Redundancy, Mental Health and the Employer
Early in 2019, Honda confirmed its intention to close its Swindon car plant in 2021, with the loss of some 3,500 direct jobs. Not to mention the related jobs in Honda’s supply chain. The company’s Swindon plant is its only EU base, building 160,000 Honda Civics a year.
Those affected will now be dealing with a range of emotions. In a previous post we’ve examined mental health in the workplace in general. But this worrying news from Honda makes it timely to explore workplace mental health in relation to redundancy and the particular problems it brings.
When companies are firing their employees they often draw on the gamut of euphemisms used to soften the bitterness of the pill. They talk of downsizing, outsourcing, rationalisation, organisational change, company review or restructuring. In Honda’s case they cited global changes in the car industry and their need to launch electric cars, claiming Brexit not to be an influence. Here is not the place to debate that.
Yet it makes no difference what spin you put on it, when someone is fired from their work their emotions tend to follow similar patterns.
Loss of Identity
Redundancy is now more commonplace than it was a generation or so ago. The old notion of the job for life and the gold watch at the end of many years of faithful service is long-gone. Ergo, redundancy doesn’t, for some at least, have the same level of negative connotation that it did a generation ago. It’s almostbecome a fact of working life.
That said, for someone that’s been in one job for well over twenty years – as is true for some of Honda’s workers – their redundancy notices are likely to be a bitter blow. When someone’s been in one job for a long time they tend to have invested a lot, oftentimes too much, of themselves in it. Thus, losing it might lead to a loss of identity – a feeling of having no function. Returning to the old-job-for-life society of old, retirement often had the same effect.
In addition, self-confidence can become eroded the longer the joblessness goes on for. Society goes to work – if you’re not, then that can be tough. Men in particular are vulnerable here.
This 2018 article from the Telegraph, about how to deal with redundancy, discusses the relationship between job loss and mental health. James Laurence, from the University of Manchester, observed that certain factors magnified redundancy’s negative effects. Such as having redundancy forced upon them rather than choosing it. He found that those who’d had redundancy forced upon them – like Swindon’s Honda workers – had significantly lower senses of self-confidence . This in both their employability and in general.
Moreover, the more an individual valued their job, the greater was their post-redundancy loss of confidence. Studies comparing those forced to resign with those who chose to, found higher levels of depression in the former along with a reduced tendency to look for new work. And, even if they did get another job, they often remained depressed, lacked commitment to it and worried more about losing that job. These tendencies were much less marked in those who’d chosen redundancy.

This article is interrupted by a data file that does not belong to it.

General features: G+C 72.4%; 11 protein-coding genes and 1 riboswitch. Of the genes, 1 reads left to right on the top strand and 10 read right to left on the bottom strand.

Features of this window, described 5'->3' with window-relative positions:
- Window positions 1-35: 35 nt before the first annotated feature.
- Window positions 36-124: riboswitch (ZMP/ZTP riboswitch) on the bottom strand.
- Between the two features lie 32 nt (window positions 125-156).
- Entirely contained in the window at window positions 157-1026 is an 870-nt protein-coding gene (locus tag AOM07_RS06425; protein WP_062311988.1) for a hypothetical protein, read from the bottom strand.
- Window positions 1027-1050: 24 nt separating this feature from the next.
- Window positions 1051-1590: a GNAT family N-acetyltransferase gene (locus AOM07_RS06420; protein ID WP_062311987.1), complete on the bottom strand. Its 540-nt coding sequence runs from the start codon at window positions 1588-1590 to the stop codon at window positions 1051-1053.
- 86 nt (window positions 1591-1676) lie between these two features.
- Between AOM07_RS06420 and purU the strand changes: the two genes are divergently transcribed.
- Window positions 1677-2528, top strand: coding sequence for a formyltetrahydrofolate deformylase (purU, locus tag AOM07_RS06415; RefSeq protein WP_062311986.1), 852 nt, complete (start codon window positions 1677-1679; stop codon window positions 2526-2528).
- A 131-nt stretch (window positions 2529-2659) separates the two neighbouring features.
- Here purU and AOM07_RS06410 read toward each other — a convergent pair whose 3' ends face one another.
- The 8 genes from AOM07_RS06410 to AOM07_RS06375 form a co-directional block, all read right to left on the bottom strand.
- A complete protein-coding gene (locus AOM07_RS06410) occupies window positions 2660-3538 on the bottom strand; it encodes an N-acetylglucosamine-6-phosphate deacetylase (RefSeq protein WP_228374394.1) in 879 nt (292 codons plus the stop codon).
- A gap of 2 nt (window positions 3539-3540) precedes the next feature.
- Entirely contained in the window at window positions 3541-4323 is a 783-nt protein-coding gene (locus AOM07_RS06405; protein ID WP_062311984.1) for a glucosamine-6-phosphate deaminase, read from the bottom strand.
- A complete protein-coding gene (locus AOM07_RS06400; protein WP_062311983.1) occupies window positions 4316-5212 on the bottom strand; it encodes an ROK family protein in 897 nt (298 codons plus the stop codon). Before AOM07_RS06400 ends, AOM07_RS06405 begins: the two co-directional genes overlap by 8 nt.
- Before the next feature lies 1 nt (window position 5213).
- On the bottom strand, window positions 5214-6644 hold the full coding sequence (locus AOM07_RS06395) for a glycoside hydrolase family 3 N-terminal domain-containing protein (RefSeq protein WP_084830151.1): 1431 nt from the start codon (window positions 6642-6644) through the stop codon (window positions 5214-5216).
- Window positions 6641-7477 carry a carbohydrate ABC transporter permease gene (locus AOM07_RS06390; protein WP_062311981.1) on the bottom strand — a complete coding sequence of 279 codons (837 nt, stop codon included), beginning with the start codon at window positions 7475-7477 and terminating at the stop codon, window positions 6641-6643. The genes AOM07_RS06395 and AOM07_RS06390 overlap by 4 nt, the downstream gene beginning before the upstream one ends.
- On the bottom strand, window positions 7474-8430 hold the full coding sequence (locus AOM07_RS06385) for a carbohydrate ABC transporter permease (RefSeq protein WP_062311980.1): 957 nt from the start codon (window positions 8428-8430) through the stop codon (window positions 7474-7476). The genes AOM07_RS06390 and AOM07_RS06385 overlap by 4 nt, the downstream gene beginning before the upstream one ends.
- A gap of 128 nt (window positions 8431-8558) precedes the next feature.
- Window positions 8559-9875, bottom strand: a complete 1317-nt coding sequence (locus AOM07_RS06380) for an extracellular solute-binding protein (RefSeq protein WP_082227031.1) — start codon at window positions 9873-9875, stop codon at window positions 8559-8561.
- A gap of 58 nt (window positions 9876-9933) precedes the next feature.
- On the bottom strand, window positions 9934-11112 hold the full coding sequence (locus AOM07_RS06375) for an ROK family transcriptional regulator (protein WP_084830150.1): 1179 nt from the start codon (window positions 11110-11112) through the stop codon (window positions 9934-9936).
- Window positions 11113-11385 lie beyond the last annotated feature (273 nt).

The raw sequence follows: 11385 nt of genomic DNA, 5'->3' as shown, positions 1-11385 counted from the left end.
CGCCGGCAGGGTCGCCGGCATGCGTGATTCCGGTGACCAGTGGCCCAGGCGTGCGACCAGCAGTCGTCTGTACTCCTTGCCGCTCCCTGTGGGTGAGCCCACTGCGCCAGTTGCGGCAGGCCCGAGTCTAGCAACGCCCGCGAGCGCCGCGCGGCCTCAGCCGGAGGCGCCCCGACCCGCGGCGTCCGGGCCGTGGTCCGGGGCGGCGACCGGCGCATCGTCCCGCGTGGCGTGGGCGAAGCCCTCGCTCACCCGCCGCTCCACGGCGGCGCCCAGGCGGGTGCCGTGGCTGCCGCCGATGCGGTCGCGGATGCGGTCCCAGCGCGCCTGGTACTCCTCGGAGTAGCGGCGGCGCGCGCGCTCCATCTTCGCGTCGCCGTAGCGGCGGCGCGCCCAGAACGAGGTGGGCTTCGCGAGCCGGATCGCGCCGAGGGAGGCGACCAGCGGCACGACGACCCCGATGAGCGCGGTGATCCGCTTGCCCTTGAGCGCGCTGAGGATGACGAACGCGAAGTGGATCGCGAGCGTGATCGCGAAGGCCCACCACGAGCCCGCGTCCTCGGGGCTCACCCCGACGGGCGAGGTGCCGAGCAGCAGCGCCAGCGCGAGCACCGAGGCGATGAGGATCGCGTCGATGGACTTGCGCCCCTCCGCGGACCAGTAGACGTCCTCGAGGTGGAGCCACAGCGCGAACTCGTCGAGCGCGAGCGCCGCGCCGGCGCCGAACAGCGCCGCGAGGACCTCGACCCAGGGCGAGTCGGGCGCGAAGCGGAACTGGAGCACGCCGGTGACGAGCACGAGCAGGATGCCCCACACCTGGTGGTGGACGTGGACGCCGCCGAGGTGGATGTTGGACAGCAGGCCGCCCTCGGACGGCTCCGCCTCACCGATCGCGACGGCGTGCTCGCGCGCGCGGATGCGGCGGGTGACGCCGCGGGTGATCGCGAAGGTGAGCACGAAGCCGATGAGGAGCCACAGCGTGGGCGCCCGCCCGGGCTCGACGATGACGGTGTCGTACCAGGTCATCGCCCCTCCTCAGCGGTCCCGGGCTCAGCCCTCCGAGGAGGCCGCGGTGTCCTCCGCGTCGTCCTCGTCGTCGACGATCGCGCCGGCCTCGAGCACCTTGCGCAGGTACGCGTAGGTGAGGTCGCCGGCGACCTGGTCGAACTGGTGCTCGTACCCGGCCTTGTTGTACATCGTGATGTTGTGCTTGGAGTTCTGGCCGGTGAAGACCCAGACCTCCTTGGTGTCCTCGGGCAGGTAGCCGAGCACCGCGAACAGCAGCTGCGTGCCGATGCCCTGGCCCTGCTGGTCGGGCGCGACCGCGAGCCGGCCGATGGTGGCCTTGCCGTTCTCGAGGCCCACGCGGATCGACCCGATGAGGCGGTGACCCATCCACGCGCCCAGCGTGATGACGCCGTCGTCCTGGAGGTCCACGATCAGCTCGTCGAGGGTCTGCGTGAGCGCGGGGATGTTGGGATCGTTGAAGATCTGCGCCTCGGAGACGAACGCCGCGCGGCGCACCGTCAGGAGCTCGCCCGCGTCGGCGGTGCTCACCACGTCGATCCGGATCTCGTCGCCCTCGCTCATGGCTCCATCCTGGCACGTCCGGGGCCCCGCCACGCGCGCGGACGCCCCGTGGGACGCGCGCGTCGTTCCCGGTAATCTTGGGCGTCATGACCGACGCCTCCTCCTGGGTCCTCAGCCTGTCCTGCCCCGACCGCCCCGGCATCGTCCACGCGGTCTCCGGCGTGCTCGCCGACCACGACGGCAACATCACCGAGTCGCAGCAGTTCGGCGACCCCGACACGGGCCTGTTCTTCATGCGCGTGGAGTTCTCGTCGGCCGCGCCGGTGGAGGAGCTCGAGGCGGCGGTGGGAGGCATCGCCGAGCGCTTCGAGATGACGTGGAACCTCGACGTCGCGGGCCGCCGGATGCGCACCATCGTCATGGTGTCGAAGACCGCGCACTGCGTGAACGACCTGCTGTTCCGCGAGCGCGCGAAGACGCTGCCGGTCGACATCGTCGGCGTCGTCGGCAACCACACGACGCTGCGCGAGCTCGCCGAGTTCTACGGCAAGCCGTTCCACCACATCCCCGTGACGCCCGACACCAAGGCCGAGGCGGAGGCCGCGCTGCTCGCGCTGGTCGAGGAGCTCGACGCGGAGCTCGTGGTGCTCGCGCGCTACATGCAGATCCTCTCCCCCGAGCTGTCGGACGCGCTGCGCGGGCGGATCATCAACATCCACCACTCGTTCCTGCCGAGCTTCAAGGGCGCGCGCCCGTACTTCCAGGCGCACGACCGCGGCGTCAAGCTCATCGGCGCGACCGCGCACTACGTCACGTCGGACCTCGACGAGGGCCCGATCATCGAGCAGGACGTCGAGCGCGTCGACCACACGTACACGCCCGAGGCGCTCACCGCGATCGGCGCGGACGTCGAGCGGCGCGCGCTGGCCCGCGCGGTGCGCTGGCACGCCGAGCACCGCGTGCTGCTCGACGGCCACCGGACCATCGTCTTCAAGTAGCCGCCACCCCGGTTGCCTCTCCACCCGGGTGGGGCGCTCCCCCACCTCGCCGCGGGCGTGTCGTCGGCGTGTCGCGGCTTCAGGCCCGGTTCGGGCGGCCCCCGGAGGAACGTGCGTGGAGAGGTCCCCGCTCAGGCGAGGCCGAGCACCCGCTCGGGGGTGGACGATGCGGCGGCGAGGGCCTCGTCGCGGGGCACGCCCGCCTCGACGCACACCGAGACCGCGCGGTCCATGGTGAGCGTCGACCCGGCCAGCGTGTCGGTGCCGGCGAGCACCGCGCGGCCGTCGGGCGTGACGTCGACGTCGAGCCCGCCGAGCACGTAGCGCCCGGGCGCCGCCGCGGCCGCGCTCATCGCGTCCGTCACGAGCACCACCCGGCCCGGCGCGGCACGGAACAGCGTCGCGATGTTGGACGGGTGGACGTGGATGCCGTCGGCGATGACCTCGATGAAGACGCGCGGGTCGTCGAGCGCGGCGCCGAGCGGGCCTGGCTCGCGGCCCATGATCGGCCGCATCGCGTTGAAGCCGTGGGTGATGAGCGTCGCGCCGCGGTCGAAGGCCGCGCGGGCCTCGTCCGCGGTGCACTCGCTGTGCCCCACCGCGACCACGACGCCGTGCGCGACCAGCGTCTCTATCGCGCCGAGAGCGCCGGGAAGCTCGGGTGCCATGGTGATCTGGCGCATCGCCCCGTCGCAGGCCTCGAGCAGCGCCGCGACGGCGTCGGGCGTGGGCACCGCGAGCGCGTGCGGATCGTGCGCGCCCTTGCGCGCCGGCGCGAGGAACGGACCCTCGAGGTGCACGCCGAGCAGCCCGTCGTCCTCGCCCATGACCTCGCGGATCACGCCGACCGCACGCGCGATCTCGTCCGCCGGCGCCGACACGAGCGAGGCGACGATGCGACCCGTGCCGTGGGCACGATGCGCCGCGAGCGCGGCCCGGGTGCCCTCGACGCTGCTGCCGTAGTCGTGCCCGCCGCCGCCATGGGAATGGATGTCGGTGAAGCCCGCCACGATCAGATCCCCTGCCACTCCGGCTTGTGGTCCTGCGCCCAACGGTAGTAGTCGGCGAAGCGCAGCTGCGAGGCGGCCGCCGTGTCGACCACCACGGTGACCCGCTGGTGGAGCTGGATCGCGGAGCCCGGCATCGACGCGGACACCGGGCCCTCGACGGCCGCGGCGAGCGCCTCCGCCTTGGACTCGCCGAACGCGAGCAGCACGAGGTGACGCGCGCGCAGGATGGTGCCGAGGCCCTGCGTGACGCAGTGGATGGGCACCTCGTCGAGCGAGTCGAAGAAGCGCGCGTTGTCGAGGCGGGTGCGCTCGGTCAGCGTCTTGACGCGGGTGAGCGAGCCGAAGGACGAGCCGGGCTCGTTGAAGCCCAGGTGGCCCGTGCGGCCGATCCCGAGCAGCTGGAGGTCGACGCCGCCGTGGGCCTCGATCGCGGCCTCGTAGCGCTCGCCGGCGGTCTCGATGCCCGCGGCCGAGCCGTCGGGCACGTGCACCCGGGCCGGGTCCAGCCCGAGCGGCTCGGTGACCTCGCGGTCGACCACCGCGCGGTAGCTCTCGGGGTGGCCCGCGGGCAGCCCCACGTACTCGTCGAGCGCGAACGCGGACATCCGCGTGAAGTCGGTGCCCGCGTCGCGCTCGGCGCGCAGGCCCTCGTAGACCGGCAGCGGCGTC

The one saving grace that the Honda workers have – if we can call it that – is that they have time to prepare for the end. It’s a small crumb of comfort from an otherwise unpalatable cake. Because of course it happens too often that too many workers have no prior warning or sense that their job is going. Either way, the typical reaction is physical shock alongside classic grief symptoms. Because make no mistake about it, job loss is a bereavement and incurs the same reactions:
- Becoming withdrawn
- Loss of confidence and a sense of ‘why me?’
It’s not hard to see the potential detrimental effect on mental health.
How do we then cope with losing that which we don’t expect to lose? And here I’m referring to both employer and staff. For Honda, firing 3,500 people might be nothing more than collateral damage. But for the small business owner, having to fire staff is as distressing to do, as it is to be the soul or souls on the receiving end.
Should you be an employer facing this situation, Go-Legal HR will advise and support both you and your staff through the process.
We will help you ensure you have a meaningful redundancy consultation process and assist you with making correct redundancy payment calculations.
From giving your staff enough time off to look for work to your redundancy selection criteria there’s a lot for you the employer to think about.
Done well, you can at least limit, if not remove altogether, the potential detrimental effects on your employees’ mental health. We’re here to help you through it.
Don’t wait – get in touch now and arrange a consultation to talk it through in more detail.
Redundancy can be a positive thing
While it is difficult to appreciate when you are affected by redundancy, it’s important to be aware that it doesn’t haveto be the end of the world. It can be the harbinger of a whole new one.
Many people that have lost their jobs, whether by choice or had it forced upon them, take advantage of their situation. They return to education or start a business. With hard work and determination, they turn an undoubted negative into a whole new life. It’s not easy no – but the phoenix can arise from the ashes.